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GLC Cerritos celebrates first anniversary

By
Tim Linden

With a year under its belt as a direct seller of its own production to the U.S. market, GLC Cerritos is expecting significant volume growth over the coming years as one-third of its 2900 acres of avocado groves in the state of Jalisco in Central Mexico are less than three years old.

CEO Giovanni Cavaletto revealed that about 50 percent of its current volume comes from its own groves with the other half being provided by independent growers that it represents. Grupo Los Cerritos is the farming entity in Jalisco. Besides the young avocado groves, the family farming operation also has significant berry acreage.

The company employs modern growing practices and have secured GlobalGAP certification as well as being certified by The Rainforest Alliance, and is exploring fair trade certification. In fact, Cavaletto revealed that Grupo Los Cerritos recently won the Sustainable Grower of the Year award from the Jalisco Avocado Grower and Exporter Association.

Several months into the 2023/24 season, Cavaletto said the next few months should feature excellent volume and quality and good range of sizes. “October, November and December is the heart of Mexican avocado deal,” he said Oct. 11. “Three weeks ago, Mexico’s production represented under 80 percent of the avocados sold in the United States and now we are at 95 percent.”

He predicted Mexico will maintain that market share through January as well. At this time of year, the only other potentially major avocado production area eyeing the U.S. market has traditionally been Chile. “But Chile is actually becoming a net importer of avocados,” Cavaletto said. “They have built a tremendous domestic market and during various times of the year they must import avocados. Peru exports a lot of its avocdos to Chile.”

While Cavaletto expects promotable supplies from Mexico to be consistent until at least early spring of 2024, he did caution that the last two weeks of December could produce a supply gap as many workers take those two weeks off to celebrate the Christmas holiday season.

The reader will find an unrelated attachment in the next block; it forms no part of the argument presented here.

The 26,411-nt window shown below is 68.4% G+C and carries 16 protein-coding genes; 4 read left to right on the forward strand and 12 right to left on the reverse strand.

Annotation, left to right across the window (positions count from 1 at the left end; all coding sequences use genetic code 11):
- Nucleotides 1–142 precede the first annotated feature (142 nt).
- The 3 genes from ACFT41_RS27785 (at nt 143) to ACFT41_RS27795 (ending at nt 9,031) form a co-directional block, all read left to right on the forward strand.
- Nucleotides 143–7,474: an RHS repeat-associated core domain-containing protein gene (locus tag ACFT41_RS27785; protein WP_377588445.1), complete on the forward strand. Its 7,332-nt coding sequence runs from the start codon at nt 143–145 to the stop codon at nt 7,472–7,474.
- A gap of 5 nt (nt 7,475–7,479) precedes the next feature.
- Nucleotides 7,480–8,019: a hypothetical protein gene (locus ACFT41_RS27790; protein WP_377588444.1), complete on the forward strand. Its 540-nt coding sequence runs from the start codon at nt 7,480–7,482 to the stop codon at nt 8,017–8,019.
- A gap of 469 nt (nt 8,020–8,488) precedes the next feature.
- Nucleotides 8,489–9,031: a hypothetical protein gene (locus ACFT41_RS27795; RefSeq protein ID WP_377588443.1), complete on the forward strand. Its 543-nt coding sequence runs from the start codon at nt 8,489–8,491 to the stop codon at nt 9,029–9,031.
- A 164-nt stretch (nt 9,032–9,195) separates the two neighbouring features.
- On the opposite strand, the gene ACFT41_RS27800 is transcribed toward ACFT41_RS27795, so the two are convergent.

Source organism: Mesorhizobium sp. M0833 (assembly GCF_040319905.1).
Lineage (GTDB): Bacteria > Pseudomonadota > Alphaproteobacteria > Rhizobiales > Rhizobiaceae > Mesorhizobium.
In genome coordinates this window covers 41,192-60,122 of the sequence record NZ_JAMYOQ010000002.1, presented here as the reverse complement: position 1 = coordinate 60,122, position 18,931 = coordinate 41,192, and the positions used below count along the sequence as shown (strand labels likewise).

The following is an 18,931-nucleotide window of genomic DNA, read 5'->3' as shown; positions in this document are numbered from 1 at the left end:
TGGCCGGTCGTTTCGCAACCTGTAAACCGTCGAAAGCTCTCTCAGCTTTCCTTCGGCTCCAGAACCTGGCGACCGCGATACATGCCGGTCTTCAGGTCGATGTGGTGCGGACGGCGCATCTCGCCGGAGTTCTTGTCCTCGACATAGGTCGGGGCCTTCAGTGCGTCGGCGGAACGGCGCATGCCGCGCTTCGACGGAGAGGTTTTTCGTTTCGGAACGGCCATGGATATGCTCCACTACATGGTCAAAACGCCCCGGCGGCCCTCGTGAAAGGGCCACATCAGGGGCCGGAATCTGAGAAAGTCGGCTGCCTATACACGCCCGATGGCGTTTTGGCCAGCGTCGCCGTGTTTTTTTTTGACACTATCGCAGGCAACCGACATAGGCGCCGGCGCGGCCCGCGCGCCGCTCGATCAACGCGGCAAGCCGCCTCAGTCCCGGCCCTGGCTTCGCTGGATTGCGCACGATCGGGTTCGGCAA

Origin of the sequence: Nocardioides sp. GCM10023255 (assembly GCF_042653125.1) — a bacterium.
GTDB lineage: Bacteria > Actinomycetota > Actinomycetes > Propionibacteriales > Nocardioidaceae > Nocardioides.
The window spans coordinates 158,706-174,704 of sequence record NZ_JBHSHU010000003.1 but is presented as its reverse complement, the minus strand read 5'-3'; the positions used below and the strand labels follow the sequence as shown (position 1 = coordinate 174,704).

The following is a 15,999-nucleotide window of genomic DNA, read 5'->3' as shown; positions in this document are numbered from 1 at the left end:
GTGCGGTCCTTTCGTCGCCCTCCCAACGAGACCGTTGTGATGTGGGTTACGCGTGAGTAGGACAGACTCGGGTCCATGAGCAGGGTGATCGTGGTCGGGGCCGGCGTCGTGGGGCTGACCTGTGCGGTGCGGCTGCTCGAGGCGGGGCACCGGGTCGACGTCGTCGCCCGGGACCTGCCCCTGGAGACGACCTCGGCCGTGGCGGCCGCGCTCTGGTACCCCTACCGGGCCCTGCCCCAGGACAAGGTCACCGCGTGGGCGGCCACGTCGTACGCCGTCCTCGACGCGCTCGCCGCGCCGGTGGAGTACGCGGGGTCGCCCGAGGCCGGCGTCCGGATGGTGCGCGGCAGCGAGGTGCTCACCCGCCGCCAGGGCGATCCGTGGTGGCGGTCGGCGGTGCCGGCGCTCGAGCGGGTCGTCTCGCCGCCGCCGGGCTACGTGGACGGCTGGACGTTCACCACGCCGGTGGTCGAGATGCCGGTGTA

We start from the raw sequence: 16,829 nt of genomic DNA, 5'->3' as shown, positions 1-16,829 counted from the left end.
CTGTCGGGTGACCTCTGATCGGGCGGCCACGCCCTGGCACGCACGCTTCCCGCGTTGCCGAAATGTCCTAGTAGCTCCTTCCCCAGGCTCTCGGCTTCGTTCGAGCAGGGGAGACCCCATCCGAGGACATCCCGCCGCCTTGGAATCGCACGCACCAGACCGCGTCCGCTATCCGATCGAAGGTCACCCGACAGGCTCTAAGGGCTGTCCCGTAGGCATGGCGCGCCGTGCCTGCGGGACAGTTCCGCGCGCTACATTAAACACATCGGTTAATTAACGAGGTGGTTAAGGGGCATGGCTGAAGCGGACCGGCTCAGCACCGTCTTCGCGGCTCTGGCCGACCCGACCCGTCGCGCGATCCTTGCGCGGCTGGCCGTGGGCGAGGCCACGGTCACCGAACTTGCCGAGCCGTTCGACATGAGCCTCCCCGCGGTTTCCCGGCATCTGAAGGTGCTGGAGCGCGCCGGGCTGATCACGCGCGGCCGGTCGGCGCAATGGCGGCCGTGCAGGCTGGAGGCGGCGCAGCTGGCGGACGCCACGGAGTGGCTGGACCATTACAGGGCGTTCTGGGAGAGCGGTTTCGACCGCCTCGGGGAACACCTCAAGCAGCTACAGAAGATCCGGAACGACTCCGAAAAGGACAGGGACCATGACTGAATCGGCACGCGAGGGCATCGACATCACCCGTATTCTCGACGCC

Returning to the question of sizing, Cavaletto said that Mexico has received heavy rains from a couple of hurricanes in recent weeks, but the avocado-producing regions went through a severe drought in the May to July period, which is critical for the sizing of the fruit. “In Jalisco, we are getting plenty of 40s and 48s because we are a bit unique with state-of-the-art fertigation practices,” he said. “Throughout the industry (and especially in Michoacan) the focus appears to be on 60s because of the drought.”

Cavaletto said the U.S.-based GLC Cerritos’ main sales effort is to build its U.S. customer base to match its volume as it increases. He noted that the USDA is continually certifying additional Jalisco acreage for export to the United States, which also adds to the volume increase from Jalisco.

He added that the first full year of USDA allowing Jalisco fruit in the U.S. market exceeded expectations…after a very long wait. Cavaletto recalled that opening up the U.S. market for Mexico fruit from Michoacan took seven years from its first shipment to some Northeast U.S. states to access to the entire U.S. market. “It took another 25 years, 1997 to 2022, to allow Jalisco growers access,” he said. “It was long anticipated and I believe it has worked well.”

While many Jalisco growers and packers are focusing on the U.S. market, they did create other markets in those years that they are still servicing. “Right now, there is a six to eight week window in Europe as supplies from Spain, Portugal and Morocco wind down,” he said. “The Europeans have been knocking on our doors (in Jalisco) looking for fruit. The number of groves that are GlobalGAP certified is higher in Jalisco and that’s more important to Europeans.”

Cavaletto also spoke of the growing global demand for avocados. He noted that a paper was published from a France-based researcher stating that supply had exceeded demand and the global avocado market was heading for some down years until more markets could be developed. That research was circulated widely and caused a great deal of concern in the global avocado community. And the U.S. market price in the first half of this year seemed to bear that out. But the market turned around in late June creating a strong marketing situation once again. “I’m not sure exactly what happened, but I learned a long time ago not to bet against Mexican avocados,” he quipped.

While he wouldn’t make a firm prediction as to what will happen for pricing in 2024, the longtime veteran believes the future remains bright for the avocado industry.

Photo: Apeam chair Julio Sahagun, Saul Medina and Giovanni Cavaletto.

Tim Linden

Tim Linden

About Tim Linden  |  email

Tim Linden grew up in a produce family as both his father and grandfather spent their business careers on the wholesale terminal markets in San Francisco and Los Angeles.

Tim graduated from San Diego State University in 1974 with a degree in journalism. Shortly thereafter he began his career at The Packer where he stayed for eight years, leaving in 1983 to join Western Growers as editor of its monthly magazine. In 1986, Tim launched Champ Publishing as an agricultural publishing specialty company.

Today he is a contract publisher for several trade associations and writes extensively on all aspects of the produce business. He began writing for The Produce News in 1997, and currently wears the title of Editor at Large.

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